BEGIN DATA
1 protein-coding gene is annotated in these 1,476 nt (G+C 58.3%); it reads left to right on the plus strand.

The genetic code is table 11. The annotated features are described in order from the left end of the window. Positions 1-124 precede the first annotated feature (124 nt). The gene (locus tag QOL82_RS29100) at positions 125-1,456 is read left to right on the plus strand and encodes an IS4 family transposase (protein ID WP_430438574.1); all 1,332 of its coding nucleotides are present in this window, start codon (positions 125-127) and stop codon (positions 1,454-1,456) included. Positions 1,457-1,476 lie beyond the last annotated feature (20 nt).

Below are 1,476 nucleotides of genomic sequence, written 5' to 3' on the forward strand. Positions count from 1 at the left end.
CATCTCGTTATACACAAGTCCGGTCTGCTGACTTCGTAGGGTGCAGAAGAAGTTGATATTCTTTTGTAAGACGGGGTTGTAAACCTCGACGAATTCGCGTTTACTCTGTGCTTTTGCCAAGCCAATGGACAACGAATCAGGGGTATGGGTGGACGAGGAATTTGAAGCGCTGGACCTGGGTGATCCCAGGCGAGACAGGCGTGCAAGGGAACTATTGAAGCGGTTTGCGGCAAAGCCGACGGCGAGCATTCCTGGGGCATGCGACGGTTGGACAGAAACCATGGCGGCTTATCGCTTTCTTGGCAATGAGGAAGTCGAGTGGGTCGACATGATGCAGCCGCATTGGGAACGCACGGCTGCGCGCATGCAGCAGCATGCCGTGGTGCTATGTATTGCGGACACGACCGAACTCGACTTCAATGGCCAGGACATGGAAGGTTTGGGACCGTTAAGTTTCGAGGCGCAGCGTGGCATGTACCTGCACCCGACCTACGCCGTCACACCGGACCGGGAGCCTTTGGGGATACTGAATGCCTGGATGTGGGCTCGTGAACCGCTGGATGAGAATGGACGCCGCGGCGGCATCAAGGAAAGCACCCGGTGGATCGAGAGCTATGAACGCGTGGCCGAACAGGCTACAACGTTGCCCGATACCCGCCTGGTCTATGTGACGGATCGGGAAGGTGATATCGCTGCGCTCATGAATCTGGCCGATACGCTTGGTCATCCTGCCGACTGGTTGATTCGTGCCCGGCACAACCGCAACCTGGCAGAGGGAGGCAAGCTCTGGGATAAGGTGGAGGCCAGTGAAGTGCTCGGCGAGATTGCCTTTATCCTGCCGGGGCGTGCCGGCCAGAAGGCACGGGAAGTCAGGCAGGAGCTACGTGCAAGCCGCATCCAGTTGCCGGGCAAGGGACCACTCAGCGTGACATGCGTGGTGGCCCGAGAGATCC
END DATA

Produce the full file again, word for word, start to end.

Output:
1 protein-coding gene is annotated in these 1,476 nt (G+C 58.3%); it reads left to right on the plus strand.

The genetic code is table 11. The annotated features are described in order from the left end of the window. Positions 1-124 precede the first annotated feature (124 nt). The gene (locus tag QOL82_RS29100) at positions 125-1,456 is read left to right on the plus strand and encodes an IS4 family transposase (protein ID WP_430438574.1); all 1,332 of its coding nucleotides are present in this window, start codon (positions 125-127) and stop codon (positions 1,454-1,456) included. Positions 1,457-1,476 lie beyond the last annotated feature (20 nt).

Below are 1,476 nucleotides of genomic sequence, written 5' to 3' on the forward strand. Positions count from 1 at the left end.
CATCTCGTTATACACAAGTCCGGTCTGCTGACTTCGTAGGGTGCAGAAGAAGTTGATATTCTTTTGTAAGACGGGGTTGTAAACCTCGACGAATTCGCGTTTACTCTGTGCTTTTGCCAAGCCAATGGACAACGAATCAGGGGTATGGGTGGACGAGGAATTTGAAGCGCTGGACCTGGGTGATCCCAGGCGAGACAGGCGTGCAAGGGAACTATTGAAGCGGTTTGCGGCAAAGCCGACGGCGAGCATTCCTGGGGCATGCGACGGTTGGACAGAAACCATGGCGGCTTATCGCTTTCTTGGCAATGAGGAAGTCGAGTGGGTCGACATGATGCAGCCGCATTGGGAACGCACGGCTGCGCGCATGCAGCAGCATGCCGTGGTGCTATGTATTGCGGACACGACCGAACTCGACTTCAATGGCCAGGACATGGAAGGTTTGGGACCGTTAAGTTTCGAGGCGCAGCGTGGCATGTACCTGCACCCGACCTACGCCGTCACACCGGACCGGGAGCCTTTGGGGATACTGAATGCCTGGATGTGGGCTCGTGAACCGCTGGATGAGAATGGACGCCGCGGCGGCATCAAGGAAAGCACCCGGTGGATCGAGAGCTATGAACGCGTGGCCGAACAGGCTACAACGTTGCCCGATACCCGCCTGGTCTATGTGACGGATCGGGAAGGTGATATCGCTGCGCTCATGAATCTGGCCGATACGCTTGGTCATCCTGCCGACTGGTTGATTCGTGCCCGGCACAACCGCAACCTGGCAGAGGGAGGCAAGCTCTGGGATAAGGTGGAGGCCAGTGAAGTGCTCGGCGAGATTGCCTTTATCCTGCCGGGGCGTGCCGGCCAGAAGGCACGGGAAGTCAGGCAGGAGCTACGTGCAAGCCGCATCCAGTTGCCGGGCAAGGGACCACTCAGCGTGACATGCGTGGTGGCCCGAGAGATCC